Constructor - March/April 2018 - 13

the FUTURE
BY AMY DREW THOMPSON
THE TEENAGE EDDIE STEWART, come summertime, anyway,
was flush with cash from his construction job.
"It was better money than anything else for a high school
summer job," he says. And likely better inspiration than pumping gas or stocking shelves.
As the summers came and went, Stewart was charged with
increasingly challenging tasks and found himself falling in
love with the idea of a future in the industry, so when it came
time to declare a major at Georgia Tech, he knew right away
what it would be: architecture.
"I thought 'building' was what architects did!" he laughs
in recollection. "It showed my ignorance. And after two years
I said, 'This is not what I want to do. I want to build stuff. I
don't want to design it.'"
It cost him an extra year's worth of study, but Stewart
never looked back. Now president and CEO of Montgomery,
Alabama-based Caddell Construction, he's been involved with
interesting and intricate projects, both domestic and international. From Houston airports to U.S. embassies in Panama,
China and even the brand-new facility in Kabul, Afghanistan,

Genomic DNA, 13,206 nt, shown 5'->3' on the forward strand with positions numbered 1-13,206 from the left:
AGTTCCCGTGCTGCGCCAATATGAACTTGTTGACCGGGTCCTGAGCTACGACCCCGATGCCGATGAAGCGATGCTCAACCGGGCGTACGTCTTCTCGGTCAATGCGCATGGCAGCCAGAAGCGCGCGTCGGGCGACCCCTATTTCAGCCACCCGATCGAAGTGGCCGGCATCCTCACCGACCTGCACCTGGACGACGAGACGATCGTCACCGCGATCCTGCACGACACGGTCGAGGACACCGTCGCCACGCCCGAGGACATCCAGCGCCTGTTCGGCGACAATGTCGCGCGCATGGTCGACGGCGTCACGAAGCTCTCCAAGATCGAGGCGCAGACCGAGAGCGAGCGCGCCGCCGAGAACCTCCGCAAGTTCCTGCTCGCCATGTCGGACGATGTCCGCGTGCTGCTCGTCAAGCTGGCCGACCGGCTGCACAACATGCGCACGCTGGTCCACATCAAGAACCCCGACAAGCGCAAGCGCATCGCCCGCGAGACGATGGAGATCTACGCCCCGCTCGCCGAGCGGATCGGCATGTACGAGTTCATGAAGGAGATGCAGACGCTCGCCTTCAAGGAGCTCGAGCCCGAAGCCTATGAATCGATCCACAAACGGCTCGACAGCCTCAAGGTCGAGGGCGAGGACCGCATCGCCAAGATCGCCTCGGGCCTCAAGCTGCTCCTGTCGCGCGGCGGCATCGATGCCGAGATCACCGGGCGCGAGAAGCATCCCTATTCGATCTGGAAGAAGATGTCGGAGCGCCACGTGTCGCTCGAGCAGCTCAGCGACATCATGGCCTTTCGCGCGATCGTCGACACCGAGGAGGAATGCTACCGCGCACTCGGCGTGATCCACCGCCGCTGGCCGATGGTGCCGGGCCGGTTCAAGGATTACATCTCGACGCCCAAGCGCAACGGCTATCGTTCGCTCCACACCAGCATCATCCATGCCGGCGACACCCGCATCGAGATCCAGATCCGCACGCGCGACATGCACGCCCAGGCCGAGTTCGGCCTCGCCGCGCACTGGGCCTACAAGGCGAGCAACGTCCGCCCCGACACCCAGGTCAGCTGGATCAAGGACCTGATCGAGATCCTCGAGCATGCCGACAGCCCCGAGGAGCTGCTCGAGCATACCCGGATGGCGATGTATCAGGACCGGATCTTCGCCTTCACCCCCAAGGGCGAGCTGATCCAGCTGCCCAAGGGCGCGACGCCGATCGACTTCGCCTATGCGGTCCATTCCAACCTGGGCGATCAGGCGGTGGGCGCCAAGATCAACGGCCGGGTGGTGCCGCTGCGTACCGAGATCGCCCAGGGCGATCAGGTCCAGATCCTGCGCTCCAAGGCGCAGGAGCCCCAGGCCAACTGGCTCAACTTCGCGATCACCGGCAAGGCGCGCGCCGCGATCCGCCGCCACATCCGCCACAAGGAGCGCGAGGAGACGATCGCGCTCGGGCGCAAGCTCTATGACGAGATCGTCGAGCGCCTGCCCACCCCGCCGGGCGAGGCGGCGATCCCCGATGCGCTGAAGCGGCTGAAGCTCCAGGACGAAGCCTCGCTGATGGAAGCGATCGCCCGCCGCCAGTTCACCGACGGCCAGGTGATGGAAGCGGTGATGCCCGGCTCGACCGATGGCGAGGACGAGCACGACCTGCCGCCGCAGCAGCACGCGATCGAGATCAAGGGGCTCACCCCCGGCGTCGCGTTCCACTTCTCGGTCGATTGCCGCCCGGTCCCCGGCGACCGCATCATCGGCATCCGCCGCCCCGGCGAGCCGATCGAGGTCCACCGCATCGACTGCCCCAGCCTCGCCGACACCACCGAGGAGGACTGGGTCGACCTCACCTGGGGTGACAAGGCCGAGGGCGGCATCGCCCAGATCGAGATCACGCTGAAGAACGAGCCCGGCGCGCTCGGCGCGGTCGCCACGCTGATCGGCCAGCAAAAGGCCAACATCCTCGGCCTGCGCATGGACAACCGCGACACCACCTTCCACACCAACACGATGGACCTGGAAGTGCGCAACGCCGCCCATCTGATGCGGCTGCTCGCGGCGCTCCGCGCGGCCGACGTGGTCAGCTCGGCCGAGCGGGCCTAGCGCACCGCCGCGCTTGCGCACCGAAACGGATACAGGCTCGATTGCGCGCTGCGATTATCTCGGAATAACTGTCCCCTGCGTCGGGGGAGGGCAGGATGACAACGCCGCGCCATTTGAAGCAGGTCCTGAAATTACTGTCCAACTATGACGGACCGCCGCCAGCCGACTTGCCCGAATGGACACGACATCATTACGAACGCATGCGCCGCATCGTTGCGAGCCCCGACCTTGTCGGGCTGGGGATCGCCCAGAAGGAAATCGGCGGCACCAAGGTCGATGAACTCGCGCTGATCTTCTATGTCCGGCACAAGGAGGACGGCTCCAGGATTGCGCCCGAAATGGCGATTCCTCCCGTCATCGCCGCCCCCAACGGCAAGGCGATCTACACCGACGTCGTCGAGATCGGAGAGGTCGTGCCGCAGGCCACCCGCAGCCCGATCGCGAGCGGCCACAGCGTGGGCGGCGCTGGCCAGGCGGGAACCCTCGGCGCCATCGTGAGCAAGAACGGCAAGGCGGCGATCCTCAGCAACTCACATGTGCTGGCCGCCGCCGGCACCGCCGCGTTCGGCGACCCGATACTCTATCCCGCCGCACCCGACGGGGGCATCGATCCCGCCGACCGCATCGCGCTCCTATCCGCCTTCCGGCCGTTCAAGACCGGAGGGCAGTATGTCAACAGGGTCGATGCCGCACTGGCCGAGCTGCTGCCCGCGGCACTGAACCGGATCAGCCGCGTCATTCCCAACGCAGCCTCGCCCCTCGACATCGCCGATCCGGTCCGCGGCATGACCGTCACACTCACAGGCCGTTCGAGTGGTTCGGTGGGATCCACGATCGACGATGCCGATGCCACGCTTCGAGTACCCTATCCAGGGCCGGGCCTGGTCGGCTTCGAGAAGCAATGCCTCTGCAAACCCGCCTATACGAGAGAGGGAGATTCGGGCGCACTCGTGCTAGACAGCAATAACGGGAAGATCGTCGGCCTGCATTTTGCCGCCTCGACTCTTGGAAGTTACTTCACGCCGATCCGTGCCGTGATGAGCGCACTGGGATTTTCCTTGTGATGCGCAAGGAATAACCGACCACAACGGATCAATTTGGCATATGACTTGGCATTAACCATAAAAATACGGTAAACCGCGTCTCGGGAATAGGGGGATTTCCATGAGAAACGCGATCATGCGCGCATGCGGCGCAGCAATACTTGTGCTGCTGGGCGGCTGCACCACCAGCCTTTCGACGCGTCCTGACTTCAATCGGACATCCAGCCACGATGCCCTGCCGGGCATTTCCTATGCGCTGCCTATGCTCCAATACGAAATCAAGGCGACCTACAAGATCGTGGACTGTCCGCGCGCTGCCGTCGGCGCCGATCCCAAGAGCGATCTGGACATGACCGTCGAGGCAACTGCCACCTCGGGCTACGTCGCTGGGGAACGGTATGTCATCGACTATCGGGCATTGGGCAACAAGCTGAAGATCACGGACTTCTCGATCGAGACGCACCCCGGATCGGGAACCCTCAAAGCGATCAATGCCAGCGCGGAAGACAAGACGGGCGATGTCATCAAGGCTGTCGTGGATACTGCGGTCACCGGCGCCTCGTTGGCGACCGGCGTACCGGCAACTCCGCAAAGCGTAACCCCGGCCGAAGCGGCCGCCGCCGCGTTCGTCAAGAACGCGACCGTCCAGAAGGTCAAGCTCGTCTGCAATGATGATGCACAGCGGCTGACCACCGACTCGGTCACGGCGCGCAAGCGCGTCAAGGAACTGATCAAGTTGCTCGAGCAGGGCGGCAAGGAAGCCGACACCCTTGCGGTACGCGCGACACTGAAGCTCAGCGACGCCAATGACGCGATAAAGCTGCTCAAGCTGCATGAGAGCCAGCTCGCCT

his resume is long, exciting and enviable. Its beginnings,
however, are humble.
A native of Atlanta, Georgia, Stewart is no industry legacy.
His father, a district manager for Ford Motor Company, traveled
most weeks - though still found time to build a big family;
Stewart is one of nine children.
That high school summer job, though unglamorous at first
- like most "newbies," he started on clean-up, pushing a
broom - afforded lots of growth opportunity for kids with
ambition. Once under the wing of a senior craftsman, his skill
set began to grow.
"He taught me wood framing, which made the job more
interesting and made me more valuable the following summer. Seeing things constructed, seeing the finished product